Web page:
SN: After the last show of 2018, you got rid of your Twitter pages and caught a lot of flack for that. I thought it was a brilliant decision because of what it has become. What do you make of people saying the going got tough and they got criticized for a bad show, so The Young Bucks got off Twitter? What led to that decision?
Nick Jackson: Things like that, the negativity — we’ve been getting it our whole career, and it’s funny that people pointed to that situation. That was far from the truth because we could care less. I had no clue there is even outrage about the Dark Order punch thing until Brandon Cutler told us at a Christmas party that Twitter was going nuts, and we’re like, “What? Really?”
To that point, we were just about done with social media. We were done with it anyway. So one morning, Matt and I decided to delete it, and we had been talking about it forever. I was like, “You know what, since you want to delete it, that means I can delete it.” So we removed it at the same exact time, and we didn’t look back.
That platform helped us get to where we were. But at this point, we didn’t need it anymore. We got what we needed out of it. And that that was it. Another reason was, we were spending too much time on it. While we were home, we would be reading things about us good or bad.
There’s one particular moment where it hit me where I was reading stuff about the show, and my kids were playing, and they were like, “Daddy come play with me.” And I wasn’t listening to them. They had to shake me and said, “Daddy, come play with me.” And then I looked at my phone and was like, “What am I doing? I’m wasting time on this fake thing that doesn’t matter. It doesn’t affect my life. I’m taking time doing this instead of playing with my children at home. How selfish of a human being am I to do this?”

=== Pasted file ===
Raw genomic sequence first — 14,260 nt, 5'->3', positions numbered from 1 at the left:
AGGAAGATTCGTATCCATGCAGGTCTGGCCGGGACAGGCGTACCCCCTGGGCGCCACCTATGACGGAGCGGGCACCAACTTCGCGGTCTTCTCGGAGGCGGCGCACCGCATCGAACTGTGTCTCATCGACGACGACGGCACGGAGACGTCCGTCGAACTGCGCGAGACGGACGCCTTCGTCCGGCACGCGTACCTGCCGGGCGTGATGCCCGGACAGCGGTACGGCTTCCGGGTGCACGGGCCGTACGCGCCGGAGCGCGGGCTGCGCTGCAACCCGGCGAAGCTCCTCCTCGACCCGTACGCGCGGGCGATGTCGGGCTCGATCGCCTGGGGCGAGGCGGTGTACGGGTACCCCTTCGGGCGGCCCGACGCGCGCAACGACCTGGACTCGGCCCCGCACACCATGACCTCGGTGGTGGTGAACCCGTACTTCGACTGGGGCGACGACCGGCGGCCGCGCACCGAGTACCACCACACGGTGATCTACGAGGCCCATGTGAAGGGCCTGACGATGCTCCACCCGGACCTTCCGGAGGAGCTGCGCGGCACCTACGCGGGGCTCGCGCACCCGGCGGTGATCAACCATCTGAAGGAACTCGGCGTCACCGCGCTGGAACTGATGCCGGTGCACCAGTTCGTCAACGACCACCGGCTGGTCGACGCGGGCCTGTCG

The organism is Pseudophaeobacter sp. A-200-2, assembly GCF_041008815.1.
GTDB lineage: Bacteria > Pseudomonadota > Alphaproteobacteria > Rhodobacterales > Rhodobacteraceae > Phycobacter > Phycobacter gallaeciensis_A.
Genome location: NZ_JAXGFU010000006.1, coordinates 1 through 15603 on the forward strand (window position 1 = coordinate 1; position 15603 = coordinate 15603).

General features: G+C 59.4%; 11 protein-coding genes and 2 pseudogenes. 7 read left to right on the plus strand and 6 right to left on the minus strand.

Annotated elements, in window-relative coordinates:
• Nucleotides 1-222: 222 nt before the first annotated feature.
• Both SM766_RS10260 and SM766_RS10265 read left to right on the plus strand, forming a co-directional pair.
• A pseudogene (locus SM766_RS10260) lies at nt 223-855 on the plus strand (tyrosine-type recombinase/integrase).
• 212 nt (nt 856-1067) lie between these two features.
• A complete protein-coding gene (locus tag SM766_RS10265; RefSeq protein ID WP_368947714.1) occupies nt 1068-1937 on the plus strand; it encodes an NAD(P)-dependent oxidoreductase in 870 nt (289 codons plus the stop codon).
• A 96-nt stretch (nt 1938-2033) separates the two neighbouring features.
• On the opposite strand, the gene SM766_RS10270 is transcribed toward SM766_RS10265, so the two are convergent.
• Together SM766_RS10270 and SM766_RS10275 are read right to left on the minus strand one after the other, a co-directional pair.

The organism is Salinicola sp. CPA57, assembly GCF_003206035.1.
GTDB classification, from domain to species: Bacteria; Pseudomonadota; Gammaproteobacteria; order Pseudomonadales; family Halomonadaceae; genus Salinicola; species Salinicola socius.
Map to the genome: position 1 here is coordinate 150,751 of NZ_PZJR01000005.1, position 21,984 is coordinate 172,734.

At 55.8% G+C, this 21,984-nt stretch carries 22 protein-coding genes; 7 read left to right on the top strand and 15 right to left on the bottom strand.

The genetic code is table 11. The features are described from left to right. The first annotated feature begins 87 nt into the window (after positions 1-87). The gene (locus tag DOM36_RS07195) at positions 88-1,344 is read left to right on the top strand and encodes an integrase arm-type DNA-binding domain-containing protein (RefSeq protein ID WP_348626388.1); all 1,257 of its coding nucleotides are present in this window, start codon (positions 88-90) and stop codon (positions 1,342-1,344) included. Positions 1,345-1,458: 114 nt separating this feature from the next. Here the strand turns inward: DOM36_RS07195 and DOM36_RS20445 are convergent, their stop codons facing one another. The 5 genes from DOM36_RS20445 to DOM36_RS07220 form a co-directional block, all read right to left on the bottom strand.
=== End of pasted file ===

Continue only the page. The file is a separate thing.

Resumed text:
It hit me. I was like, “You know what, that’s it. I’m done with it.” It’s been a few months now that I haven’t even looked at it. It’s really changed my life in that regard.
Matt Jackson: I was going to add that it’s also helped spark our creativity. I think the shows have been a lot better since we got off because when you read something and whether you’re going to believe it or not, it’s still in the back of your mind, and maybe subconsciously, you’re thinking about it. It started to start changing the way you feel about the shows and your creativity.
For me, it stifled me. You’d have a great match or great show, and I would read a comment, and I’d be hot rolling my eyes. But then again, like, maybe it did play a factor and certain ways I saw it and perhaps I misjudged it, and I’m like, “Wait, did we not have a good show?” I thought it was, and then I realized, “Wait a minute now, like, you’re never going to be able to make everybody happy. It’s absolutely impossible.”
On the same breath, though, it’s also not good mentally to read the extreme good about yourself. It’s like this emotional roller-coaster ride, and you put yourself through it. It’s just not a healthy thing to sit there and read about yourself.
We still are on social media. We do have a presence, and I still do have a Twitter account. I’m not controlling it anymore. I still have Instagram, and we still have “Being The Elite” (their hit YouTube show), which, in my eyes, is what truly brought us to the dance. That’s where I communicate with my fans the most, and that’s where I express myself the most. We’re still available to our fans. We’re the most accessible wrestlers in the world. We’re going to maintain that and be like that forever.
The entire interview can be read here as we also discuss the tag title match at Revolution against Kenny Omega and Adam Page and being EVP’s at AEW (please credit): https://www.sportingnews.com/us/wwe/news/the-young-bucks-twitter-all-elite-wrestling/1mpuilt6dj6yl1y2f0nu0b8mvs